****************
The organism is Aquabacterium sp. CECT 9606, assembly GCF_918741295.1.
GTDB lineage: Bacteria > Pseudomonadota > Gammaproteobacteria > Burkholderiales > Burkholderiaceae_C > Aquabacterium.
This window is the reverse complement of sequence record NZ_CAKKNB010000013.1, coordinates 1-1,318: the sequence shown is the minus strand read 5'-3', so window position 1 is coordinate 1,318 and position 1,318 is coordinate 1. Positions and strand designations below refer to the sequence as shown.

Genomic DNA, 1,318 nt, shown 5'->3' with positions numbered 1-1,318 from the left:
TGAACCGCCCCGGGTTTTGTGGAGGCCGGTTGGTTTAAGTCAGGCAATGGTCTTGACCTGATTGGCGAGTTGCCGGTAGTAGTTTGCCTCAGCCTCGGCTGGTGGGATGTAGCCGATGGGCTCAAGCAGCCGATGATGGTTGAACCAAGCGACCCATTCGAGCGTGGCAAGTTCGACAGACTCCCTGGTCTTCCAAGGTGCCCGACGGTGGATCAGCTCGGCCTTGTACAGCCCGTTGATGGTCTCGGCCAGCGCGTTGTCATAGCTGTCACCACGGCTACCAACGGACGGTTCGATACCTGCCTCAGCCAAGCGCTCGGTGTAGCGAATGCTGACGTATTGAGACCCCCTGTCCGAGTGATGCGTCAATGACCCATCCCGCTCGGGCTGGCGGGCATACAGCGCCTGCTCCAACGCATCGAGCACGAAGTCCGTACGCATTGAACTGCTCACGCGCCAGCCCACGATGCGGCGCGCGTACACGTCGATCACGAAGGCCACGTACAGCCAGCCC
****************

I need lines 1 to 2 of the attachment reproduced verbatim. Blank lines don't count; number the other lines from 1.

The organism is Aquabacterium sp. CECT 9606, assembly GCF_918741295.1.
GTDB lineage: Bacteria > Pseudomonadota > Gammaproteobacteria > Burkholderiales > Burkholderiaceae_C > Aquabacterium.